Victims aren’t specific groups of people, and they certainly aren’t those who are naive. Con artists are talented and know exactly what to say and do to win people over. Even the smartest, brightest, and most sophisticated person can fall prey to a con artist. There really are no limitations to their reach.
Some victims do share certain circumstances, though. For those who are single, elderly, or are of the female sex, you may have a greater chance of being a target for a con artist. This isn’t because of your intelligence or anything like that. Usually, they can just see that you don’t have anyone with you to compare notes with.
Often, those who are lonely or want to help other people with the good deeds they are doing tend to fall victim to the scams brought forth by con artists. Con artists have an easier time reaching these individuals and getting their cooperation since they are usually single.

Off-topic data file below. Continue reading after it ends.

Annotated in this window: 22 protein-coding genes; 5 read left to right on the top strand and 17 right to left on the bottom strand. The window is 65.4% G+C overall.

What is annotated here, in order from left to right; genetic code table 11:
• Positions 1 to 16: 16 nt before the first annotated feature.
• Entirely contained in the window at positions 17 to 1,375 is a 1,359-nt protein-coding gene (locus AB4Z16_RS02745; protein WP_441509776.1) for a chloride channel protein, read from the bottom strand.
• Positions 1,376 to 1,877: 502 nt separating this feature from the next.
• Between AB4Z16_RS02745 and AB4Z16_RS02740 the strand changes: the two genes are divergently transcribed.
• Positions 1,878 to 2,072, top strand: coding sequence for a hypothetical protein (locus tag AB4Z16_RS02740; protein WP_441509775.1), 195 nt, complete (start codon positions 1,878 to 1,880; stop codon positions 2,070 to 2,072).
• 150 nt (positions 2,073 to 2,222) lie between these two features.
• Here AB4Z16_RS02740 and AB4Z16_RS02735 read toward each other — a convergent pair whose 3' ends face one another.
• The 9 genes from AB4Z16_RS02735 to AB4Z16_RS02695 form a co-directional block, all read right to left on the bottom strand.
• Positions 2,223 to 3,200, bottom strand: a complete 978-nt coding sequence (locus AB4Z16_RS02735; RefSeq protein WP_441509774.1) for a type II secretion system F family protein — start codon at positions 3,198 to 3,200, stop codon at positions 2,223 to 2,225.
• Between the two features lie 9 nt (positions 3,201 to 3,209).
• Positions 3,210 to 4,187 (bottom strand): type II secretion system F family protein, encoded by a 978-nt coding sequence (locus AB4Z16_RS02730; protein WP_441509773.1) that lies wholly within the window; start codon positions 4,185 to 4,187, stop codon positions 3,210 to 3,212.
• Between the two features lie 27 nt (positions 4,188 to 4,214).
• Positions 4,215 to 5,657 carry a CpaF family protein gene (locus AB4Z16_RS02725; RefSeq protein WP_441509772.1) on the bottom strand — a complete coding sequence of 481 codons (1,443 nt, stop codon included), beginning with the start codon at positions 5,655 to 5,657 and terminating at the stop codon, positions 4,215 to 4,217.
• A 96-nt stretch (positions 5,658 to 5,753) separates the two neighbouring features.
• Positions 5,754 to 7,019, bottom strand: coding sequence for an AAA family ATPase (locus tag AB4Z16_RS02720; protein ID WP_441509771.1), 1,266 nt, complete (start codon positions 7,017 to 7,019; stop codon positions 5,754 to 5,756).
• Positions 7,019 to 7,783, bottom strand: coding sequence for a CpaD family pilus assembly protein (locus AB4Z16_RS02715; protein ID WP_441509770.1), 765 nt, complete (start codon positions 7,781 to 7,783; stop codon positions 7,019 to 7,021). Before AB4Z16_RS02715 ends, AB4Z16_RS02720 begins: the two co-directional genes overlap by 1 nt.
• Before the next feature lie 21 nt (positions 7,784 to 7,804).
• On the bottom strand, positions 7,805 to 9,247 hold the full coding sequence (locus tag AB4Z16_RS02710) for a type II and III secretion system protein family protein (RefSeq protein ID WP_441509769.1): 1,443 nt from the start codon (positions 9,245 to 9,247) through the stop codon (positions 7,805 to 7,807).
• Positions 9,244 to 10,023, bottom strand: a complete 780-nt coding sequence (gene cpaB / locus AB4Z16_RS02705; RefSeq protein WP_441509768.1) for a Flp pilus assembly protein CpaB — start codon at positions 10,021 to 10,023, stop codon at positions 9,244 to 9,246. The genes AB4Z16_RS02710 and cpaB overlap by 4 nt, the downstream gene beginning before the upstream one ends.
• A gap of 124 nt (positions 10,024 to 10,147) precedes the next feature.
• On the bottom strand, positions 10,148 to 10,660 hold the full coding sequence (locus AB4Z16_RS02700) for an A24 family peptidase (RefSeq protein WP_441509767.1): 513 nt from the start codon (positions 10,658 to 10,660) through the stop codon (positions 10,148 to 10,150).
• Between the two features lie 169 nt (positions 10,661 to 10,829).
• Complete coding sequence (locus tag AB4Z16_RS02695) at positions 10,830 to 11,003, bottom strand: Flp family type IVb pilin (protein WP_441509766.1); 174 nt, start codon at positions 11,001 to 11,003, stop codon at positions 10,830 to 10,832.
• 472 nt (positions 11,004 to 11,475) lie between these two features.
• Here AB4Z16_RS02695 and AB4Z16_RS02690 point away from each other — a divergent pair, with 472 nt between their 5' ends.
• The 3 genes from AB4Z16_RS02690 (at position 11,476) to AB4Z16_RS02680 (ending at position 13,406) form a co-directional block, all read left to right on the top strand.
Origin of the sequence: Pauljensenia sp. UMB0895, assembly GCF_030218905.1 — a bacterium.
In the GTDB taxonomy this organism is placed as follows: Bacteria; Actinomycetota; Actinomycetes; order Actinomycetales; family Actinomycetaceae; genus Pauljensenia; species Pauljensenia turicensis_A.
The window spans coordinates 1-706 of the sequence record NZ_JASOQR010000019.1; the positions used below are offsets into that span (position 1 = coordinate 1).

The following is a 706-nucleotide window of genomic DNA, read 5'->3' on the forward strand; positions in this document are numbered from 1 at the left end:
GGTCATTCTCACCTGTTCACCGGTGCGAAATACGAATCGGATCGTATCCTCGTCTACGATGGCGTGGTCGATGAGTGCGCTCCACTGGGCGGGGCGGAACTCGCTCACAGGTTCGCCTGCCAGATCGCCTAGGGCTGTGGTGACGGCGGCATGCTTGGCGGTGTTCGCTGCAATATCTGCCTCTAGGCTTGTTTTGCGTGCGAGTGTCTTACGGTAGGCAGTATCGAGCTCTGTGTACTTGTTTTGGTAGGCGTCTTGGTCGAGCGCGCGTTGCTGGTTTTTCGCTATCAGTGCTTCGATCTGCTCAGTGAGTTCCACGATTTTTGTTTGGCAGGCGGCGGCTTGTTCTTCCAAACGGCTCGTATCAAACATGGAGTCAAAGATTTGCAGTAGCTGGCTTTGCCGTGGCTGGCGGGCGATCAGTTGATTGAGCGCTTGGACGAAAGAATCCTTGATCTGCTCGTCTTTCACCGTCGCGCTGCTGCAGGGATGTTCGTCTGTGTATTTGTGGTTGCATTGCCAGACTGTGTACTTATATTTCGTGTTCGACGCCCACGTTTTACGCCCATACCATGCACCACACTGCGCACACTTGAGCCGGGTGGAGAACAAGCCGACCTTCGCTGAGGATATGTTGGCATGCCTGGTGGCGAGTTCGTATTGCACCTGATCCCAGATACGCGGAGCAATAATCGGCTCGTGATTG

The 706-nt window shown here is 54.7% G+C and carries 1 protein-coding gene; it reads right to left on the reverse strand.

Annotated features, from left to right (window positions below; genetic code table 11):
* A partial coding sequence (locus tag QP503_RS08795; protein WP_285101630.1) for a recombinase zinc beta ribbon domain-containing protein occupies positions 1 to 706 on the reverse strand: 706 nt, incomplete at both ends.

How is this group of people targeted by con artists? Often, con artists target the victim’s pensions or retirement accounts, life insurance benefits, home equity, or other financial accounts. This is typically done with the victim’s cooperation, unfortunately, which leaves little room for legal action later on.
Examples Of Scams
Although you don’t really know who a con artist is without hearing what he has to say, there are certain things you can look out for. Watch what they say and how they say it. Here are some classic scams used by con artists that should help you identify who is for real and who isn’t.
These are the buzzwords that should be red flags to you, telling you that something doesn’t add up here. When someone approaches you with one of these offers, keep your guard up.